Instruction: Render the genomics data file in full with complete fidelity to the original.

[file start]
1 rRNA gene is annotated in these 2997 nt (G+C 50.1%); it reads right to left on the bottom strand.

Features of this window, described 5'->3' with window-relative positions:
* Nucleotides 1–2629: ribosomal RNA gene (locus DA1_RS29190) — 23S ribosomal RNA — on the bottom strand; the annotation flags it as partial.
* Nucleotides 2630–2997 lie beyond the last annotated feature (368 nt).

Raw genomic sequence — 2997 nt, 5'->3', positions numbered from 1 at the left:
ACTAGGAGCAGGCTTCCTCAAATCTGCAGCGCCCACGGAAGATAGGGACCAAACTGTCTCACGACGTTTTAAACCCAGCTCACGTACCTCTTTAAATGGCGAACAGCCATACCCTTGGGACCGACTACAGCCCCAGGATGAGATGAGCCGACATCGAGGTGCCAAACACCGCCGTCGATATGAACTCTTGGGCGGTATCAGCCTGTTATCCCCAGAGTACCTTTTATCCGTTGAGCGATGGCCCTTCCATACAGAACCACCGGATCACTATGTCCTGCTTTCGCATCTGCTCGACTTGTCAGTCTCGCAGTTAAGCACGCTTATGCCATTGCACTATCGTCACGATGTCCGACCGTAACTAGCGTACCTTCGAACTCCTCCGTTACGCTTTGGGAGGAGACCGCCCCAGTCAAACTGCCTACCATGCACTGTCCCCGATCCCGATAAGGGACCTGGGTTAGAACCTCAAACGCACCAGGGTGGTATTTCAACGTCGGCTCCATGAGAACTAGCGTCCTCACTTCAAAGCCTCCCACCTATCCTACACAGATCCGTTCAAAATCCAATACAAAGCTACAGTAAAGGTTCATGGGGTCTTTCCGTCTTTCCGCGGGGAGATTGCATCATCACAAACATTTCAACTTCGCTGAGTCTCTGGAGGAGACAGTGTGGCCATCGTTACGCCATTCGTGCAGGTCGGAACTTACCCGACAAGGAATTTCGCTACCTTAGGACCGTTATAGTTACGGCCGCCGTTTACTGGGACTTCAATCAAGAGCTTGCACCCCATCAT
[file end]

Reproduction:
1 rRNA gene is annotated in these 2997 nt (G+C 50.1%); it reads right to left on the bottom strand.

Features of this window, described 5'->3' with window-relative positions:
* Nucleotides 1–2629: ribosomal RNA gene (locus DA1_RS29190) — 23S ribosomal RNA — on the bottom strand; the annotation flags it as partial.
* Nucleotides 2630–2997 lie beyond the last annotated feature (368 nt).

Raw genomic sequence — 2997 nt, 5'->3', positions numbered from 1 at the left:
ACTAGGAGCAGGCTTCCTCAAATCTGCAGCGCCCACGGAAGATAGGGACCAAACTGTCTCACGACGTTTTAAACCCAGCTCACGTACCTCTTTAAATGGCGAACAGCCATACCCTTGGGACCGACTACAGCCCCAGGATGAGATGAGCCGACATCGAGGTGCCAAACACCGCCGTCGATATGAACTCTTGGGCGGTATCAGCCTGTTATCCCCAGAGTACCTTTTATCCGTTGAGCGATGGCCCTTCCATACAGAACCACCGGATCACTATGTCCTGCTTTCGCATCTGCTCGACTTGTCAGTCTCGCAGTTAAGCACGCTTATGCCATTGCACTATCGTCACGATGTCCGACCGTAACTAGCGTACCTTCGAACTCCTCCGTTACGCTTTGGGAGGAGACCGCCCCAGTCAAACTGCCTACCATGCACTGTCCCCGATCCCGATAAGGGACCTGGGTTAGAACCTCAAACGCACCAGGGTGGTATTTCAACGTCGGCTCCATGAGAACTAGCGTCCTCACTTCAAAGCCTCCCACCTATCCTACACAGATCCGTTCAAAATCCAATACAAAGCTACAGTAAAGGTTCATGGGGTCTTTCCGTCTTTCCGCGGGGAGATTGCATCATCACAAACATTTCAACTTCGCTGAGTCTCTGGAGGAGACAGTGTGGCCATCGTTACGCCATTCGTGCAGGTCGGAACTTACCCGACAAGGAATTTCGCTACCTTAGGACCGTTATAGTTACGGCCGCCGTTTACTGGGACTTCAATCAAGAGCTTGCACCCCATCAT